What is felt?
Felt is a pressed, matted fabric formed by the interlocking of certain unspun fibres, most notably wool. No spinning, weaving, or knitting is involved. Rather, through a combination of heat, moisture, and pressure, each individual fibre become completely entangled with the other fibres around it. The tangled mass forms a natural, self-tightening, felted mat. Looked at under a microscope, felt appears as just such a tangle of intertwined fibres, with irregular open areas.
Felt retains a percentage of natural lanolin from the sheep. This combined with the density of the felt will repel water and make it a product that is windproof and showerproof.
A brief history of felt making
Felt is perhaps the oldest textile material. Archaeological evidence shows that from very early on people had discovered the tendency for fibres to mat together when warm and damp (before they learnt to spin or weave). It is believed that the nomadic people of Central Asia were the first to learn the techniques for making felt.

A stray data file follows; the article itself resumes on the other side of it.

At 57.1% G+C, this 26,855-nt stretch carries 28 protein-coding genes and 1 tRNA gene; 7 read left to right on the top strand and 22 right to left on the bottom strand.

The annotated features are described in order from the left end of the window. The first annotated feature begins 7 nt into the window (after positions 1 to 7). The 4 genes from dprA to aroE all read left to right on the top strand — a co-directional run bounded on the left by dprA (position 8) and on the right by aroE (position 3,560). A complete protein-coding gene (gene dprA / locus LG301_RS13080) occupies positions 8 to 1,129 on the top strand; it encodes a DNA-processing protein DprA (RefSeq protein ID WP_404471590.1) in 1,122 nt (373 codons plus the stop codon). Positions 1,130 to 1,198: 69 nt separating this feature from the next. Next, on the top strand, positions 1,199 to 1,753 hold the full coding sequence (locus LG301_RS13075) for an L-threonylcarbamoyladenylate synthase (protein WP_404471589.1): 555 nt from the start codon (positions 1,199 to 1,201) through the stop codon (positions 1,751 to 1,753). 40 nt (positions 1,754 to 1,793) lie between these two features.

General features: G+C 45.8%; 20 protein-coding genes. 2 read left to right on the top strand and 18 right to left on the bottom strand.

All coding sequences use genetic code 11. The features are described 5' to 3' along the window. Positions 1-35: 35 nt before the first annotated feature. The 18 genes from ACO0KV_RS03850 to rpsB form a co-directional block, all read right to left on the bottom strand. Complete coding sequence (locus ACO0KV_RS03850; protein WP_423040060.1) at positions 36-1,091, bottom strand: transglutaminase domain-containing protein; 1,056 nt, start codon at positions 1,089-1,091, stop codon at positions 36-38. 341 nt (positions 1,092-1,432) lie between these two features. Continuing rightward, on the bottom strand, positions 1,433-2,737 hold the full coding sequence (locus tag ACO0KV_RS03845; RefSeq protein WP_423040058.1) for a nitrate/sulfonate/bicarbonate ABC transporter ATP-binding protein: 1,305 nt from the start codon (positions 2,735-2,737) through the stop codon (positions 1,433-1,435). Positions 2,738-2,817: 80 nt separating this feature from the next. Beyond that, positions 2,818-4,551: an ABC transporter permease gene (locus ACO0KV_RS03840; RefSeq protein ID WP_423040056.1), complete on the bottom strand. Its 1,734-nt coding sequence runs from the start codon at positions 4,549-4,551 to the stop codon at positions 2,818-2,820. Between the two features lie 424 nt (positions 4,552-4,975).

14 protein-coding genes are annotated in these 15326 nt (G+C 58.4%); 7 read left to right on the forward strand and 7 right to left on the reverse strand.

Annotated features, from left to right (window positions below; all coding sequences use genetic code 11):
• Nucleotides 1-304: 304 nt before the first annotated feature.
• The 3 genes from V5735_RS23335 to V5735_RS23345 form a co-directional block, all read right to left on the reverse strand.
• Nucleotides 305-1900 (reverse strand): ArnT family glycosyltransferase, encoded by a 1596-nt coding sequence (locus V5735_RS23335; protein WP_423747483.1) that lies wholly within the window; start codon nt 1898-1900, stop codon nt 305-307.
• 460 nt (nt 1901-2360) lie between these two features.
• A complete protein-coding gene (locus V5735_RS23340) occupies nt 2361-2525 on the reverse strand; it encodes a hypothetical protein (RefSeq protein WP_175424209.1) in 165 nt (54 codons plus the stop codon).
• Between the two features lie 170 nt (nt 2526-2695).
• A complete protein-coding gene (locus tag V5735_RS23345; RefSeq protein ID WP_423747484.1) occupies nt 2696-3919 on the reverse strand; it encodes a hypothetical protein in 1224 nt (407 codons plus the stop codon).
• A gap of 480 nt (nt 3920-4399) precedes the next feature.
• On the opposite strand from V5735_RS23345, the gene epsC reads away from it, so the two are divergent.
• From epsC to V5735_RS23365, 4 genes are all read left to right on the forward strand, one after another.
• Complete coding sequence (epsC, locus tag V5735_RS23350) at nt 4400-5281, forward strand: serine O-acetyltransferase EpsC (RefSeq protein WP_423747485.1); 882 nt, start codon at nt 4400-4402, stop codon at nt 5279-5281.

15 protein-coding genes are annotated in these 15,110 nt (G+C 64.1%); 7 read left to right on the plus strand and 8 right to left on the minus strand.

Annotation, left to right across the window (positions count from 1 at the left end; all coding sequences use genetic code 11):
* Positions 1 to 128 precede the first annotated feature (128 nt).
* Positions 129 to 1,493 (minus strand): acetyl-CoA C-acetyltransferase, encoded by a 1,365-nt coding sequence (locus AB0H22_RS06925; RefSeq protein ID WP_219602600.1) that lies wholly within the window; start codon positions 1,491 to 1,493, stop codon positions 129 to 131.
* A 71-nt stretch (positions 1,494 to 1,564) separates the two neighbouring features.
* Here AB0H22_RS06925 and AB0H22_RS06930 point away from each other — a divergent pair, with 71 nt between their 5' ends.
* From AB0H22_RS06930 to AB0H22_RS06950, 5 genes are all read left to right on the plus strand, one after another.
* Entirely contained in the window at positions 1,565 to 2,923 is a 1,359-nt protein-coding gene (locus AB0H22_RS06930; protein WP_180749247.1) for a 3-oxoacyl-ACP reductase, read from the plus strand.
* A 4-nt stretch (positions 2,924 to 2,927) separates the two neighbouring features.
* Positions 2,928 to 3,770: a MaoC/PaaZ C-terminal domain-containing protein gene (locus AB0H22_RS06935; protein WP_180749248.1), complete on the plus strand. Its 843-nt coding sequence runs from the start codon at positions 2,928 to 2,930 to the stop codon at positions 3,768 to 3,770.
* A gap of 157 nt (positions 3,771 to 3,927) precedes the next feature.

Not only was felt used for clothing but also for saddles, curtains, rugs, coffin coverings, bottle cases, mattresses, shelter and for ceremonial purposes as well. Felt relics have been found dating back to 1500-1000 B.C. Places felt has been discovered include Turkey, Mongolia, Scandinavia, Germany and Siberia. Obviously the properties of wool, hence felt, was greatly appreciated and exploited thousands of years ago.